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When writing xml documentation you can use <see cref="something">something</see>, which works of course. But how do you reference a class or a method with generic types?

public class FancyClass<T>
  public string FancyMethod<K>(T value) { return "something fancy"; }

If I was going to write xml documentation somewhere, how would I reference the fancy class? how can I reference a FancyClass<string>? What about the method?

For example in a different class I wanted to let the user know that I will return an instance of FancyClass<int>. How could I make a see cref thing for that?

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up vote 154 down vote accepted

To reference the method:

/// <see cref="FancyClass{T}.FancyMethod{K}(T)"/> for more information.
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Thanks for that answer! It's actually missing from MSDN's page on <see>: – joce Apr 16 '11 at 20:56
I actually believe for it to also work in VS2010 tooltips you need to indicate the number of generic arguments, e.g. "FancyClass1{T}.FancyMethod1{K}(T)" – Stephen Drew Oct 26 '11 at 11:47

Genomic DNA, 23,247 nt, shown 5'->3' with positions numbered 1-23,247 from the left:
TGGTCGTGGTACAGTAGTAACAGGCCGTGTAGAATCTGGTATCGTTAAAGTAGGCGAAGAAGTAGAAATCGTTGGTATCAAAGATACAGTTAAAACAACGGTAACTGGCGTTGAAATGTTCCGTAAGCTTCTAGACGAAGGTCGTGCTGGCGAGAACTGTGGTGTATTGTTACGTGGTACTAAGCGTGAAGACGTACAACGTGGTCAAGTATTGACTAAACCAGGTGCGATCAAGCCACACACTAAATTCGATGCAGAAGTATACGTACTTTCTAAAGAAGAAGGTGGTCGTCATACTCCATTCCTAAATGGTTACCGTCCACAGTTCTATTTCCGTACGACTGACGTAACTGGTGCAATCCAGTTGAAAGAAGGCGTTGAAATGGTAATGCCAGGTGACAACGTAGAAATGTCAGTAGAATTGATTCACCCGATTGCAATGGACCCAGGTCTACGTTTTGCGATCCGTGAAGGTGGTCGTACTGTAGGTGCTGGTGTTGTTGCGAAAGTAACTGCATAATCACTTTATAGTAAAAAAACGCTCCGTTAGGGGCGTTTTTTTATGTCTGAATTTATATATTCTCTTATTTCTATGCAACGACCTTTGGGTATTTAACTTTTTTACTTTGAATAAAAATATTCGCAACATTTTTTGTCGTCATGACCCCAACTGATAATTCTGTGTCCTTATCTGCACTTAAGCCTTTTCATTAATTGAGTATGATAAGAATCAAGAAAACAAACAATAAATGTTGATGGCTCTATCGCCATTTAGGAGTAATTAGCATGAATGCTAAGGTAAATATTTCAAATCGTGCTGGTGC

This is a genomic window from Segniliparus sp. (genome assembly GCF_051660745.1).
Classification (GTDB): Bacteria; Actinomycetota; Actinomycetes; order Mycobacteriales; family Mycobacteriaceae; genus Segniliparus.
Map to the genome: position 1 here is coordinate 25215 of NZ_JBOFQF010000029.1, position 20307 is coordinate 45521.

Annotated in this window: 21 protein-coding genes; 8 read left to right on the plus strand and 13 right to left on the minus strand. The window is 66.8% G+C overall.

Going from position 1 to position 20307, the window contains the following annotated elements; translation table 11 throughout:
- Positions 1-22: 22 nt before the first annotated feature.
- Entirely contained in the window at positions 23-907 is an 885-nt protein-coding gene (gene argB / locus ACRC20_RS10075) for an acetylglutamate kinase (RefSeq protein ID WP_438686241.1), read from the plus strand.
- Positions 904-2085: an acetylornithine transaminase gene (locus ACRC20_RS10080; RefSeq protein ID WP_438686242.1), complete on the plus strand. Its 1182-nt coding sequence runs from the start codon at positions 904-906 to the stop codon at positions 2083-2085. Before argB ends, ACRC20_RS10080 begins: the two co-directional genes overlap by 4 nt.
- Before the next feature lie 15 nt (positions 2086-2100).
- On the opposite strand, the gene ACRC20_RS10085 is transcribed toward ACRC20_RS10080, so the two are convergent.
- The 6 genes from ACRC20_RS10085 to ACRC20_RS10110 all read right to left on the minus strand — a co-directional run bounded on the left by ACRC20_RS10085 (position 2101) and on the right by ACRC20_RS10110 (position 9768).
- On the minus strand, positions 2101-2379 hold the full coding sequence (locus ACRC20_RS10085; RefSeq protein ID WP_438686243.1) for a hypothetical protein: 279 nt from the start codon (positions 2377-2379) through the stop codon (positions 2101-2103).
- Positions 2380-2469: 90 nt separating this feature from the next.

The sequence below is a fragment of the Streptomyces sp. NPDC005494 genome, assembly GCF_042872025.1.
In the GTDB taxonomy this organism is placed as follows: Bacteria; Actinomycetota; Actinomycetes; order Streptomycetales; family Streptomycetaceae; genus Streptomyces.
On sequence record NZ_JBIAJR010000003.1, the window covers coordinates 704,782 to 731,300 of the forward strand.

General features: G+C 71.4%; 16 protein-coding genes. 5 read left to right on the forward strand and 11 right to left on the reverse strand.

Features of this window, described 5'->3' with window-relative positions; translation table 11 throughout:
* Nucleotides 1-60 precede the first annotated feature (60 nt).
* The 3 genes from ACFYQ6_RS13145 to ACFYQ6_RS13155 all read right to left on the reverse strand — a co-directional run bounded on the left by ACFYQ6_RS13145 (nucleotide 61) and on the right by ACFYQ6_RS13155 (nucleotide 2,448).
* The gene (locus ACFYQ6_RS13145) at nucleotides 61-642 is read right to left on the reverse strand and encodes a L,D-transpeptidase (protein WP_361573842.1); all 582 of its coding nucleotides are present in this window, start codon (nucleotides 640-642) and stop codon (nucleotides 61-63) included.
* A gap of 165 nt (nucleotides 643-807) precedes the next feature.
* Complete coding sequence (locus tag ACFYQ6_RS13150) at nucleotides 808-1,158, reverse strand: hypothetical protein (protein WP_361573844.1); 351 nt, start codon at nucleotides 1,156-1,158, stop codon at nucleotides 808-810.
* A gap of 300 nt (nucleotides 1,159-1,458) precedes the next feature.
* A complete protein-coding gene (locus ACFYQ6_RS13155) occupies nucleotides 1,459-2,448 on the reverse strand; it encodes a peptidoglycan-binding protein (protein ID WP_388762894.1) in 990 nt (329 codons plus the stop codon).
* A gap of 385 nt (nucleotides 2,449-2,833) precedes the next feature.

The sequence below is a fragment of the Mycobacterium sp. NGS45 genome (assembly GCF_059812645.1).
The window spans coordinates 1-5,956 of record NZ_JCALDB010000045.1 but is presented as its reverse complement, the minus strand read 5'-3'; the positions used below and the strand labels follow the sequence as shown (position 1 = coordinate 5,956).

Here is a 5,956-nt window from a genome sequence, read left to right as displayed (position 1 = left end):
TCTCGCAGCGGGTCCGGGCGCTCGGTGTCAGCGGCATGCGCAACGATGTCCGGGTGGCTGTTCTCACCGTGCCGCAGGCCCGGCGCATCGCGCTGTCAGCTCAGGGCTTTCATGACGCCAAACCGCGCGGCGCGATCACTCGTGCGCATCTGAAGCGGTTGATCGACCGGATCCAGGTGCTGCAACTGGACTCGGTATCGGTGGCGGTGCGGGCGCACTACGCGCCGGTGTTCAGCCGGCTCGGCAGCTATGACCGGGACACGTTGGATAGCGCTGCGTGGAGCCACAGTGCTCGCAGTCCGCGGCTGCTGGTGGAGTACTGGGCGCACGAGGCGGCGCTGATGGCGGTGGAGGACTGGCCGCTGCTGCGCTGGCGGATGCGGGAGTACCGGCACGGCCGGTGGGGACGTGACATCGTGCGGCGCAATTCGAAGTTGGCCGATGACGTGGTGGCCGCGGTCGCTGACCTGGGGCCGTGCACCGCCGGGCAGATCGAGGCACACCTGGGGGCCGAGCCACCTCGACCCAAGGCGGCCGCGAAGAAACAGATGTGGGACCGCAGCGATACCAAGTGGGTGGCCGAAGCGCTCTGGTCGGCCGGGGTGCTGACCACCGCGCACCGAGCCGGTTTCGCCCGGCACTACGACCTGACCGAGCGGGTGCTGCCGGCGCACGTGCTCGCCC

Not sure what you mean about that. I have never had to add those, and it has always worked for me. Do you have a specific example where it doesn't work? If so, please post it somewhere (or even provide an answer yourself.) – Lasse V. Karlsen Oct 26 '11 at 11:52
@Lasse, please see Steve's answer and comments below. Your answer doesn't cover correct Intellisense tooltips. – Jakub Januszkiewicz Sep 7 '12 at 21:51
/// <summary>Uses a <see cref="FancyClass{T}" /> instance.</summary>

BTW, it was present in the MSDN documentation of .Net Framework 2.0 and 3.0, but it disapeared in the version 3.5

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what about a spesific instance of T? like string? Maybe not possible? – Svish Feb 10 '09 at 13:00
what do you mean? You can't declare a specific version, so you can't refer to it either. – Lasse V. Karlsen Feb 10 '09 at 13:01
Yes I was wondering also... resharpers squiggles when writing FancyClass{string} but not when writing FancyClass{String}... – Think Before Coding Feb 10 '09 at 15:36
That seems to be correct! Thank you TBC :) – Svish Feb 12 '09 at 7:40
The reason for the above observation by "Think Before Coding" is that it doesn't work with the c# aliases. For example you need to use Int32 instead of int, Single instead of float etc. (Putting this info here in case anyone else stumbles on this) – AnorZaken Mar 13 '15 at 22:17

Further from the answers by Lasse and T.B.C:

/// <see cref="T:FancyClass`1{T}"/> for more information.

/// <see cref="M:FancyClass`1{T}.FancyMethod`1{K}(T)"/> for more information.

will also provide tooltips correctly, whereas their version renders it with the curly braces.

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Using <see cref="System.Collections.Generic.List1{T}"/>** causes a build-time warning: **XML comment on 'Blah' has syntactically incorrect cref attribute 'System.Collections.Generic.List1<T> - would you care to elaborate on how one should use this? – Jakub Januszkiewicz Sep 7 '12 at 6:25